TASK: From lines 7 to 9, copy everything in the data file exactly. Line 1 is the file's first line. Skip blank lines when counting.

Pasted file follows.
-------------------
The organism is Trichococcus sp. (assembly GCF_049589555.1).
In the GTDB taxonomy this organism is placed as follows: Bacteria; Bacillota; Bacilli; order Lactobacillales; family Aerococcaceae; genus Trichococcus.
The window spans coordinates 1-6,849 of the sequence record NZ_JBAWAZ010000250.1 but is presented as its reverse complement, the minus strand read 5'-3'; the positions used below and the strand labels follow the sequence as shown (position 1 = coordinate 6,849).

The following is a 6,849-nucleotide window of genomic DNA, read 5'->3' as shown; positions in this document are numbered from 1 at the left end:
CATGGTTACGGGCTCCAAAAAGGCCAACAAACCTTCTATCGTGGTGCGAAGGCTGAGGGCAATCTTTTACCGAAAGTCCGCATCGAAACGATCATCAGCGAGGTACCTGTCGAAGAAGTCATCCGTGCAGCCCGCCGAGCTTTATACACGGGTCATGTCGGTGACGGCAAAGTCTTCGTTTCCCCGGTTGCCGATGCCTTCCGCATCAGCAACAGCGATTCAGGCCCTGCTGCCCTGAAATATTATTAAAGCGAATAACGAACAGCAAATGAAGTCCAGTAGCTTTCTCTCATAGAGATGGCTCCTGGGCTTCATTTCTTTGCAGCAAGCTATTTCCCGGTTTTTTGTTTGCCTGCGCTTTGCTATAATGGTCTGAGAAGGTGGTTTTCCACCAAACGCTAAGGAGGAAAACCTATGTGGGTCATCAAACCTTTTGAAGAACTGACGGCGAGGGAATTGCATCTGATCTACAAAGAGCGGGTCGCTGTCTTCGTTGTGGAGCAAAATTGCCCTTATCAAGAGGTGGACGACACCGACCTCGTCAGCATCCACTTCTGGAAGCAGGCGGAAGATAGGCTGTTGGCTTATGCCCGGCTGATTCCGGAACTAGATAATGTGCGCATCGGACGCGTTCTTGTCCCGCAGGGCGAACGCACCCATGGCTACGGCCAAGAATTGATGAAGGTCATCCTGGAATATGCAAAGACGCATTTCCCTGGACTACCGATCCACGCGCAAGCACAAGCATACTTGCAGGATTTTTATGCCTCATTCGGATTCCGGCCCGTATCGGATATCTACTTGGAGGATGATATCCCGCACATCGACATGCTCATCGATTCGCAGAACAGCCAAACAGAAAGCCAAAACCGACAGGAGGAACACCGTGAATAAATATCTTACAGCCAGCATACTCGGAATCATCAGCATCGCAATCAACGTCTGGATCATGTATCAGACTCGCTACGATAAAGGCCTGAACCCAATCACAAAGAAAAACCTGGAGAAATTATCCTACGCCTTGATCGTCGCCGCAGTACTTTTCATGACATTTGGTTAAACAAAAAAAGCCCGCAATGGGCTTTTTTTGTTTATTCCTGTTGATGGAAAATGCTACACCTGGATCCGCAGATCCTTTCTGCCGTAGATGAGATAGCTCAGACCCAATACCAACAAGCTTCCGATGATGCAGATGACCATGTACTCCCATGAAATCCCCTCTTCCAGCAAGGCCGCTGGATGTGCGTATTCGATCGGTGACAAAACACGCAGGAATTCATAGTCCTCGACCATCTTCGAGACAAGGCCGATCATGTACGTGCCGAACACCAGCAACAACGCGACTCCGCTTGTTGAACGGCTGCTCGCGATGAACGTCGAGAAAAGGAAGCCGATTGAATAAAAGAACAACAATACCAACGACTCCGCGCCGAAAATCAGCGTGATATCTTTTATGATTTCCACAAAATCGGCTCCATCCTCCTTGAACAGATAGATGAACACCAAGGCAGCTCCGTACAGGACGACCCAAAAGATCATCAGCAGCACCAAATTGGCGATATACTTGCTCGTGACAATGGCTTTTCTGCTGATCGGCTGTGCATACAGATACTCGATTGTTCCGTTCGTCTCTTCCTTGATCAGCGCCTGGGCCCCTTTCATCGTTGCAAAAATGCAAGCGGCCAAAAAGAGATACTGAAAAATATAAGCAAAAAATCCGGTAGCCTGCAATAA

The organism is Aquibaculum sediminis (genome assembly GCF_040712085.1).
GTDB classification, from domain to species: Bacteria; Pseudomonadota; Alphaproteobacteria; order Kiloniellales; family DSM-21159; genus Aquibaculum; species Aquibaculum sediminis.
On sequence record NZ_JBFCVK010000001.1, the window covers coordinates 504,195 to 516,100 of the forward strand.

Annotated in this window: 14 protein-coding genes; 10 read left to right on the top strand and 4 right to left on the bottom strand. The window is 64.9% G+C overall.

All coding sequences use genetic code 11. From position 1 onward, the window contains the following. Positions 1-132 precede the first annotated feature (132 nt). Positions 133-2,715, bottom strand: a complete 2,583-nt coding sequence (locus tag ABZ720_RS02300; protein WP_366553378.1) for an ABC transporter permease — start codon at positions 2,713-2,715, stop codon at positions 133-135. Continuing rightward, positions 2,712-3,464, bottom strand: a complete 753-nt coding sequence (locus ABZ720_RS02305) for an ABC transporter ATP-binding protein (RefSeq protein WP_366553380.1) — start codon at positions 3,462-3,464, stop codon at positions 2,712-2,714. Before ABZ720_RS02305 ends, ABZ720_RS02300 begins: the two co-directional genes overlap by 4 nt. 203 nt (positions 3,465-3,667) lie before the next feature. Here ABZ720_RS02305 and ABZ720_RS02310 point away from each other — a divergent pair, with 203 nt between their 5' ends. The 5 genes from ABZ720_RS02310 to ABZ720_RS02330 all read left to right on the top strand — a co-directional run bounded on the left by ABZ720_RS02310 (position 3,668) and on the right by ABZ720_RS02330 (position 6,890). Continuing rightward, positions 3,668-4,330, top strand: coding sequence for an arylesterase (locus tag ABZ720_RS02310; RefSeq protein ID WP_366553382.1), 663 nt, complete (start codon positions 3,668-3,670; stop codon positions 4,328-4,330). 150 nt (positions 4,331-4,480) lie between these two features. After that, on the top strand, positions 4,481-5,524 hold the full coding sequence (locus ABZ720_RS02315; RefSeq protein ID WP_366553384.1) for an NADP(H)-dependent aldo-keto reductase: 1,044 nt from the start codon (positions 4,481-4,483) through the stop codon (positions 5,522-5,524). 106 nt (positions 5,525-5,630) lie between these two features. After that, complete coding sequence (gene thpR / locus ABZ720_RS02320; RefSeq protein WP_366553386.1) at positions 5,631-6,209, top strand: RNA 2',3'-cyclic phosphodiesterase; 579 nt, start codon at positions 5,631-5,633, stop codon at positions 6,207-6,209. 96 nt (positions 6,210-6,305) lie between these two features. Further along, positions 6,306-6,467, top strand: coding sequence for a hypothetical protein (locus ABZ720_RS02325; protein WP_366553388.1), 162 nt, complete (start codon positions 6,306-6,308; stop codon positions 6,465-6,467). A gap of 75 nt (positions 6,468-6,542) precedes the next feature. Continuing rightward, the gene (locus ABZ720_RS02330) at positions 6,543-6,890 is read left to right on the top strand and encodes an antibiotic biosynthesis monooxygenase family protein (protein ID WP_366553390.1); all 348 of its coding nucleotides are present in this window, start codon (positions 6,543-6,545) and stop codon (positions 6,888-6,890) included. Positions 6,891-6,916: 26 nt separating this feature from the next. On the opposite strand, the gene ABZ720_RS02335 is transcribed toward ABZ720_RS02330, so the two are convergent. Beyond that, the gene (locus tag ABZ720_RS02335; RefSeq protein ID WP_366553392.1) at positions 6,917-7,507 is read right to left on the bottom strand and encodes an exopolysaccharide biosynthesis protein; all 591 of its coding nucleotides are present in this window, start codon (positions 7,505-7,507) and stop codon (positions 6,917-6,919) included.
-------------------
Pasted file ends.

GTDB classification, from domain to species: Bacteria; Pseudomonadota; Alphaproteobacteria; order Kiloniellales; family DSM-21159; genus Aquibaculum; species Aquibaculum sediminis.
On sequence record NZ_JBFCVK010000001.1, the window covers coordinates 504,195 to 516,100 of the forward strand.

Annotated in this window: 14 protein-coding genes; 10 read left to right on the top strand and 4 right to left on the bottom strand. The window is 64.9% G+C overall.